Flow Cytometry



Flow Cytometry


Friederike Kreisel





  • I. BASIC PRINCIPLE. Flow cytometry simultaneously measures and analyzes multiple physical and/or chemical characteristics of single particles, usually cells, as they flow in a fluid stream through a beam of light. With this technique, any suspended microparticle, ranging in size from 0.2 to 150 µm, can be analyzed. Peripheral blood or bone marrow aspirate specimens already represent a suspension of single cells but they must be prevented from clotting by using collection tubes containing disodium ethylenediaminetetraacetic acid (EDTA), sodium citrate, or heparin. Enrichment of leukocytes can be achieved by lysis of accompanying red blood cells with ammonium chloride buffer or use of density-gradient separation. Many protocols also exist for producing cell suspensions from solid tissue suspensions.


  • II. FLOW CYTOMETER. The flow cytometer is composed of three main systems (Fig. 57.1).



    • A. The flow system. The sample is injected into a stream of sheath fluid within the flow chamber. Through the principle of hydrodynamic focusing, the particles are forced into the center of the stream and transported through a laser beam for analysis, one particle or cell at a time. A higher flow rate is generally used for the immunophenotyping of cells. A lower flow rate is important in applications where greater resolution is needed, such as DNA analysis.


    • B. The optical system. Lasers illuminate the particles in the sample stream and optical mirrors and filters route the different wavelengths of the generated light scatter and fluorescent signals to the appropriate photodetectors.



      • 1. Light scatter. Light scattering occurs when a particle or cell deflects laser light. Forward-scattered (FSC) light is in line with the laser light beam and represents a measurement of the cell surface size. Side-scattered (SSC) light is collected perpendicular to the laser light beam and analyzes the granularity or internal complexity of a cell. Leukocytes can be separated into different subpopulations using FSC and SSC. For example, lymphocytes will show both a low forward scatter and a low side scatter due to the small size and lack of cytoplasmic granulation. In contrast, neutrophils are larger in size and show granular cytoplasm as well as a complex nucleus, and therefore will show both a high forward and a side scatter (e-Fig. 57.1).*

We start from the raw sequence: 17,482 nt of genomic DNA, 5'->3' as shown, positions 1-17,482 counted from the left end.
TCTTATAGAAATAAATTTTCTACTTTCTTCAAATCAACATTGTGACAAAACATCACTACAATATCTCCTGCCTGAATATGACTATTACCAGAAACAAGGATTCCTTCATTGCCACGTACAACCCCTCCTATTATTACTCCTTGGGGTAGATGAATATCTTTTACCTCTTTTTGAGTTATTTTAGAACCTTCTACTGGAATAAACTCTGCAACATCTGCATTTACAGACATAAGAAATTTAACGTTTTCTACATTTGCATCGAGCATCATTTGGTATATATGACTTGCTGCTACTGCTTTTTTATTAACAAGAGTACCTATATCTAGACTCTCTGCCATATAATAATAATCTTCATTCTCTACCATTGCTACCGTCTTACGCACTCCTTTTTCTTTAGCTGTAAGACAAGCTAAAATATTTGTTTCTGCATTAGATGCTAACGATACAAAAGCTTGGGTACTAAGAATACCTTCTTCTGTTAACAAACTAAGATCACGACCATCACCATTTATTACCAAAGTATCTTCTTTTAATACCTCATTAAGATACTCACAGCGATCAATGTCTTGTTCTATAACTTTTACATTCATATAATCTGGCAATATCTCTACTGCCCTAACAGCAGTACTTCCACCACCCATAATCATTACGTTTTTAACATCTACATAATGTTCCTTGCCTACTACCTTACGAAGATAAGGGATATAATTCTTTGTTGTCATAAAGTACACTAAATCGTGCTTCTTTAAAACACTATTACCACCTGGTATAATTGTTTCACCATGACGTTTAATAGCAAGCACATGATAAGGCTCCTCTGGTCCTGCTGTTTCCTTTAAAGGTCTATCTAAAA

• 2. Fluorescence. Another way to identify particular subpopulations is to conjugate fluorescent dyes to monoclonal antibodies directed toward antigens on a particular cell subset. The staining procedure can be carried out in a direct or indirect staining process. The direct staining procedure involves a single staining incubation, followed by several washes to remove nonspecifically bound antibodies. The indirect staining procedure involves the incubation of cells with a nonfluorescent monoclonal antibody directed toward the specific antigen. After washing to remove nonspecifically bound antibody, there is a second incubation with a fluorescent antibody directed against the monoclonal antibody. Although more time-consuming, the indirect staining procedure is less expensive.

        Argon ion lasers are the most common lasers used in flow cytometry because the 488-nm light emitted can be absorbed by more than one fluorochrome. Examples of fluorochromes that are conjugated to antibodies are fluorescein isothiocyanate (FITC) and phycoerythrin (PE). FITC absorbs light in the range of 460 to 510 nm and then fluoresces in the range of 510 to 560 nm, with a peak at ˜525 nm, giving a green fluorescent color. PE absorbs light in the range of 480 to 565 nm and fluoresces at ˜570 nm, giving a red fluorescent color. Although both fluorochromes absorb light at ˜488 nm, the resulting different peak emission wavelengths can be detected by different detectors, which make it possible to use more than one fluorochrome in one sample to simultaneously collect information on the expression of several markers in a specific cell. Combined with the FSC and SSC data, the staining pattern of each subpopulation will aid in delineating which cells are present in a sample and in what percentage they are present (e-Fig. 57.2).

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Oct 20, 2016 | Posted by in PATHOLOGY & LABORATORY MEDICINE | Comments Off on Flow Cytometry
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